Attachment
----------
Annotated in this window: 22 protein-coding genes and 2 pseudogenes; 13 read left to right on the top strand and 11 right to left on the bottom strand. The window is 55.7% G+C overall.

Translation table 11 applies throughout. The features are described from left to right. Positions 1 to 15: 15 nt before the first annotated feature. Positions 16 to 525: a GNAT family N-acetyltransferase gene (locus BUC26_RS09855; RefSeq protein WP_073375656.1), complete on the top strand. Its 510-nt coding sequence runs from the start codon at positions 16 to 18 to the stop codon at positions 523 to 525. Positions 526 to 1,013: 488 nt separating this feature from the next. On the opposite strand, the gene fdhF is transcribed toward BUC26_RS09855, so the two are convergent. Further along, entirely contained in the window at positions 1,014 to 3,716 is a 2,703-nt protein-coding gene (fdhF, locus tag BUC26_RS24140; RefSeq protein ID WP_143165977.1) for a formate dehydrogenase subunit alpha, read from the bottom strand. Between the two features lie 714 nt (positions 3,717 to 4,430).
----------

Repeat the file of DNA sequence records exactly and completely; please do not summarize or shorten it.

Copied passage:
Annotated in this window: 22 protein-coding genes and 2 pseudogenes; 13 read left to right on the top strand and 11 right to left on the bottom strand. The window is 55.7% G+C overall.

Translation table 11 applies throughout. The features are described from left to right. Positions 1 to 15: 15 nt before the first annotated feature. Positions 16 to 525: a GNAT family N-acetyltransferase gene (locus BUC26_RS09855; RefSeq protein WP_073375656.1), complete on the top strand. Its 510-nt coding sequence runs from the start codon at positions 16 to 18 to the stop codon at positions 523 to 525. Positions 526 to 1,013: 488 nt separating this feature from the next. On the opposite strand, the gene fdhF is transcribed toward BUC26_RS09855, so the two are convergent. Further along, entirely contained in the window at positions 1,014 to 3,716 is a 2,703-nt protein-coding gene (fdhF, locus tag BUC26_RS24140; RefSeq protein ID WP_143165977.1) for a formate dehydrogenase subunit alpha, read from the bottom strand. Between the two features lie 714 nt (positions 3,717 to 4,430).